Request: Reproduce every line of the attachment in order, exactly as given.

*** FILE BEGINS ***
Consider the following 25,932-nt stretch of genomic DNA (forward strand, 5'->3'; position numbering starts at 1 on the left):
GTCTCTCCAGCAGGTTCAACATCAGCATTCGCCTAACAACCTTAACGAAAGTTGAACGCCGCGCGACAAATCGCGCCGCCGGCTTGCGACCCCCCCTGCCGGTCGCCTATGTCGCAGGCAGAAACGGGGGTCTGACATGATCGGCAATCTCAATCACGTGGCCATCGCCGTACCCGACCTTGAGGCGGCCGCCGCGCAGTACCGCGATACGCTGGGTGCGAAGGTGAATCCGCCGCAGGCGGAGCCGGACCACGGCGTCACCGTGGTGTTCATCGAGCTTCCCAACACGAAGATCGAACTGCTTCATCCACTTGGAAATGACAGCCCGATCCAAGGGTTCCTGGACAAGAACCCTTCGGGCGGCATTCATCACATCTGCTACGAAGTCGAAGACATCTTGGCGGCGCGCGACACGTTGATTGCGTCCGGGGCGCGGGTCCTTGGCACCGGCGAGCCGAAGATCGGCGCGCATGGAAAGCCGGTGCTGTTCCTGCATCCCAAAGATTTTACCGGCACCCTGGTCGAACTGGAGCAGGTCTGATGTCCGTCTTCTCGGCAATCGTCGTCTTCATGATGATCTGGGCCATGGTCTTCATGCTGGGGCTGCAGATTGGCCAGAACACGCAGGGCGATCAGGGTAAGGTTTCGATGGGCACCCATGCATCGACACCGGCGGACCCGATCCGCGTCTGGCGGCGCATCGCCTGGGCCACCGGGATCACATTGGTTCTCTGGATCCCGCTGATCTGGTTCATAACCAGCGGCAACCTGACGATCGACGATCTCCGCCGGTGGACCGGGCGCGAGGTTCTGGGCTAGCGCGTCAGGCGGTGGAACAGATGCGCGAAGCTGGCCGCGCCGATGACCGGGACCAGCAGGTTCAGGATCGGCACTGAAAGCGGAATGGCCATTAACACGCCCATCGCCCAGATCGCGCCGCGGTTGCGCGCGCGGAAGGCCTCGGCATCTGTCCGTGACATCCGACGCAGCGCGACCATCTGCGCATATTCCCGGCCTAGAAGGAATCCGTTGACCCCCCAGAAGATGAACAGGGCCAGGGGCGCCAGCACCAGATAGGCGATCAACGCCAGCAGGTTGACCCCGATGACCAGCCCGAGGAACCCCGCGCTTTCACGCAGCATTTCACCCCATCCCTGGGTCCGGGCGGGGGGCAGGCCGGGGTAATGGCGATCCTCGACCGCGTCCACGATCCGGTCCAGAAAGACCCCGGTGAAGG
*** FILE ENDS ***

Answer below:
Consider the following 25,932-nt stretch of genomic DNA (forward strand, 5'->3'; position numbering starts at 1 on the left):
GTCTCTCCAGCAGGTTCAACATCAGCATTCGCCTAACAACCTTAACGAAAGTTGAACGCCGCGCGACAAATCGCGCCGCCGGCTTGCGACCCCCCCTGCCGGTCGCCTATGTCGCAGGCAGAAACGGGGGTCTGACATGATCGGCAATCTCAATCACGTGGCCATCGCCGTACCCGACCTTGAGGCGGCCGCCGCGCAGTACCGCGATACGCTGGGTGCGAAGGTGAATCCGCCGCAGGCGGAGCCGGACCACGGCGTCACCGTGGTGTTCATCGAGCTTCCCAACACGAAGATCGAACTGCTTCATCCACTTGGAAATGACAGCCCGATCCAAGGGTTCCTGGACAAGAACCCTTCGGGCGGCATTCATCACATCTGCTACGAAGTCGAAGACATCTTGGCGGCGCGCGACACGTTGATTGCGTCCGGGGCGCGGGTCCTTGGCACCGGCGAGCCGAAGATCGGCGCGCATGGAAAGCCGGTGCTGTTCCTGCATCCCAAAGATTTTACCGGCACCCTGGTCGAACTGGAGCAGGTCTGATGTCCGTCTTCTCGGCAATCGTCGTCTTCATGATGATCTGGGCCATGGTCTTCATGCTGGGGCTGCAGATTGGCCAGAACACGCAGGGCGATCAGGGTAAGGTTTCGATGGGCACCCATGCATCGACACCGGCGGACCCGATCCGCGTCTGGCGGCGCATCGCCTGGGCCACCGGGATCACATTGGTTCTCTGGATCCCGCTGATCTGGTTCATAACCAGCGGCAACCTGACGATCGACGATCTCCGCCGGTGGACCGGGCGCGAGGTTCTGGGCTAGCGCGTCAGGCGGTGGAACAGATGCGCGAAGCTGGCCGCGCCGATGACCGGGACCAGCAGGTTCAGGATCGGCACTGAAAGCGGAATGGCCATTAACACGCCCATCGCCCAGATCGCGCCGCGGTTGCGCGCGCGGAAGGCCTCGGCATCTGTCCGTGACATCCGACGCAGCGCGACCATCTGCGCATATTCCCGGCCTAGAAGGAATCCGTTGACCCCCCAGAAGATGAACAGGGCCAGGGGCGCCAGCACCAGATAGGCGATCAACGCCAGCAGGTTGACCCCGATGACCAGCCCGAGGAACCCCGCGCTTTCACGCAGCATTTCACCCCATCCCTGGGTCCGGGCGGGGGGCAGGCCGGGGTAATGGCGATCCTCGACCGCGTCCACGATCCGGTCCAGAAAGACCCCGGTGAAGG